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Old 01 August 2012, 12:30   #11
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In my comp boat I went thru a steering cable and replaced the Teleflex with a much higher quality Morse. It to got jacked up when someone turned off my bilge pump and water was able to enter the cable. I found this out after towing it to the lake, so it sat on the trailer all weekend. Upon returning home, I removed the completely frozen cable poured ATF (Automatic Transmission Fluid) utilizing a bag into it. Beat on it lightly with a hammer in my vise and got it slightly moving again. Then at the rudder end I drilled gently into the aluminum housing, thru the cable housing and finished the hole off very carefully with a die grinder so as not to even nick the cable itself. Then I put a Zerk fitting in, and started pumping grease into the cable. Worked the now very free cable back and forth occasionally adding more grease. After putting it back into the boat it never failed me again and when down servicing the rudder, I just added more grease to the steering cable at the same time.

All steering cables should have a Zerk fitting, but then they would never get to sell more cables.
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Old 01 August 2012, 15:04   #12
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Country: UK - England
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Boat name: Red Dog
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Originally Posted by Peter_C View Post
In my comp boat I went thru a steering cable and replaced the Teleflex with a much higher quality Morse. It to got jacked up when someone turned off my bilge pump and water was able to enter the cable. I found this out after towing it to the lake, so it sat on the trailer all weekend. Upon returning home, I removed the completely frozen cable poured ATF (Automatic Transmission Fluid) utilizing a bag into it. Beat on it lightly with a hammer in my vise and got it slightly moving again. Then at the rudder end I drilled gently into the aluminum housing, thru the cable housing and finished the hole off very carefully with a die grinder so as not to even nick the cable itself. Then I put a Zerk fitting in, and started pumping grease into the cable. Worked the now very free cable back and forth occasionally adding more grease. After putting it back into the boat it never failed me again and when down servicing the rudder, I just added more grease to the steering cable at the same time.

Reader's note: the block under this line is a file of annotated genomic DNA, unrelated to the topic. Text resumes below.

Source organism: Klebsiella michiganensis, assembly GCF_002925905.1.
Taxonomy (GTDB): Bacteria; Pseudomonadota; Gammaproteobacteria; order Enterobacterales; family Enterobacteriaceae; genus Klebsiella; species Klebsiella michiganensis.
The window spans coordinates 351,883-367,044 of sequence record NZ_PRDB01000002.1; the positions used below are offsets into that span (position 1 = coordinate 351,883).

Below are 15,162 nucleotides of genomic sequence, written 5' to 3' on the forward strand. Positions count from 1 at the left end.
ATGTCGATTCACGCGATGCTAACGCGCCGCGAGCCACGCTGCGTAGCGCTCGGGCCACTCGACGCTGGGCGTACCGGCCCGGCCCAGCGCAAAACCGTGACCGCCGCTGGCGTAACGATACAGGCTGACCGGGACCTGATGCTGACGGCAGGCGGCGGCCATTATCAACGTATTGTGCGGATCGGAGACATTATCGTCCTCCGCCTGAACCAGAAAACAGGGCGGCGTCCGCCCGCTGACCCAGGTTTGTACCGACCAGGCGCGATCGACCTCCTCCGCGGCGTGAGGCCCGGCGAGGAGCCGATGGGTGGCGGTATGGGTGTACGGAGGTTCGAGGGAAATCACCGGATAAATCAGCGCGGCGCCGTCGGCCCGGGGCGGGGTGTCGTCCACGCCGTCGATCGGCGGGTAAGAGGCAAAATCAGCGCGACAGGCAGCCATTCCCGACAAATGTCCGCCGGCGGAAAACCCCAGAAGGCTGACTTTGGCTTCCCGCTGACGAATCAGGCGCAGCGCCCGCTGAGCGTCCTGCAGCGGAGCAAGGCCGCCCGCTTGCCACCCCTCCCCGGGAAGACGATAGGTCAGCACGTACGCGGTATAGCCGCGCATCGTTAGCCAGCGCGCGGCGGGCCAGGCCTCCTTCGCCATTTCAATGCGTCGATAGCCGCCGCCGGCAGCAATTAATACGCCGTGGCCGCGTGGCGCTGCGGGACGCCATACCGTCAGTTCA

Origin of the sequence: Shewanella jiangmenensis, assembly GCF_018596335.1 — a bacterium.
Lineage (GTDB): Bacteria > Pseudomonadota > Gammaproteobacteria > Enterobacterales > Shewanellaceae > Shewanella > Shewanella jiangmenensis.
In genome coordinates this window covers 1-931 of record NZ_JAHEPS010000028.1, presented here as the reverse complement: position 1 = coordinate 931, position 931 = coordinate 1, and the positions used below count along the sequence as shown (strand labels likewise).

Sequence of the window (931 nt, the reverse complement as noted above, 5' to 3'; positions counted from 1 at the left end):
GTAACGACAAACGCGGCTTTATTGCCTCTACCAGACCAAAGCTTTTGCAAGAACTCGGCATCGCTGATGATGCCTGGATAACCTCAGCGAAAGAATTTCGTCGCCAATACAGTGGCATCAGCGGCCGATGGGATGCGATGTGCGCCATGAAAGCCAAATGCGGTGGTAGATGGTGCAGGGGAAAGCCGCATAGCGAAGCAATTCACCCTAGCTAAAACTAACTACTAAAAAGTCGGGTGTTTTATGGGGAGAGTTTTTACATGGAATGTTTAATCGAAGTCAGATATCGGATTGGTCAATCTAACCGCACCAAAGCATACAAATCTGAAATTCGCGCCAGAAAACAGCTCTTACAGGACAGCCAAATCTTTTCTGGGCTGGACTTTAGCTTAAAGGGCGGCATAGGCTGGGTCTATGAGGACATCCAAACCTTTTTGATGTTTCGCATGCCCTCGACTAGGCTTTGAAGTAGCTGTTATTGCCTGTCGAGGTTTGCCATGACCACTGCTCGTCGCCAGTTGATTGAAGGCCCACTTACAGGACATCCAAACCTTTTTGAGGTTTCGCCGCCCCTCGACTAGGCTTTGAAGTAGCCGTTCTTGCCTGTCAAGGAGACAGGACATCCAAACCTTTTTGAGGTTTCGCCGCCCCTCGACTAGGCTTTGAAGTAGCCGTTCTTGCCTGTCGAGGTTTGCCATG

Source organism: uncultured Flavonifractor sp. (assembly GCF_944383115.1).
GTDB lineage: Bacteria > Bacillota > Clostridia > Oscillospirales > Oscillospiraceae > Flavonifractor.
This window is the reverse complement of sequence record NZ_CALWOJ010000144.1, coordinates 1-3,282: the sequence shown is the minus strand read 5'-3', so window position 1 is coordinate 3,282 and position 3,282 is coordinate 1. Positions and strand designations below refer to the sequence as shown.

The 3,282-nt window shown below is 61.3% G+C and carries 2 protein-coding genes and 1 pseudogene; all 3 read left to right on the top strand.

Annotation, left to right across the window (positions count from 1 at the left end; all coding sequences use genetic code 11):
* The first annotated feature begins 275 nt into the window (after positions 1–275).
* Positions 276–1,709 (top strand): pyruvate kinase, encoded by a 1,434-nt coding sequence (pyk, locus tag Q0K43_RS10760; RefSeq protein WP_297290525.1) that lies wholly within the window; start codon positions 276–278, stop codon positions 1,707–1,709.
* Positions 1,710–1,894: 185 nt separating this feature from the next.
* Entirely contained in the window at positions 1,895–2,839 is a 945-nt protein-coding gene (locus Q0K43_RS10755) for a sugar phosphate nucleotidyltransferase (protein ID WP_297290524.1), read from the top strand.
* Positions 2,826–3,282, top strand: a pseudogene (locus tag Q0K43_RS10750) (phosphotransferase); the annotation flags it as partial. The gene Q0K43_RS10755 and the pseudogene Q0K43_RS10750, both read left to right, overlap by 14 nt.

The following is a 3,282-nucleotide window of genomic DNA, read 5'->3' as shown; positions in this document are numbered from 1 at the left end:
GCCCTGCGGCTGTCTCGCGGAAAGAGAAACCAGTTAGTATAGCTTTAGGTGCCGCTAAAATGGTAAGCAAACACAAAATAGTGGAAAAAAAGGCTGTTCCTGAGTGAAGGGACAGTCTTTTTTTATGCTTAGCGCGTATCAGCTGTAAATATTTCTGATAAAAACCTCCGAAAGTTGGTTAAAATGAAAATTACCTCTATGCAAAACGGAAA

All steering cables should have a Zerk fitting, but then they would never get to sell more cables.
OK so someone is going to have to ask, what is a Zerk Fitting??
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Old 01 August 2012, 15:18   #13
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Country: USA
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Make: Avon CRRC 4.5
Length: 4m +
Engine: Merc 50
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OK so someone is going to have to ask, what is a Zerk Fitting??

Same as a grease fitting here in the states.
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Old 01 August 2012, 15:32   #14
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Same as a grease fitting here in the states.
Thanks, looks complicated, I will have to have a serious think about that!!
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Old 01 August 2012, 15:50   #15
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Same as a grease fitting here in the states.
Over here it would be referred to as a "nipple".

Just one engineering/technical term that releases waves of inner mirth that cannot be released in a serious engineering situation (despite everyone wanting to giggle).

Other such terms include:
"flange"
"bogey"
"annulus"
"shaft"
"gland" and
"nut"

(to mention just a few)
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Old 01 August 2012, 18:44   #16
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I had this cable problem after last winter layup, could hardly move the thing, I try'd different ways to get different light oils down the cable with no luck. Then fitted a length of heater hose to the end of the cable with a jubilee clip, and filled the hose with duck oil, fitted an air line connection to the end of the hose again with a j,clip. I then fed it with low pressure air and eventually forced the oil through the cable making it totally free and no probs since.
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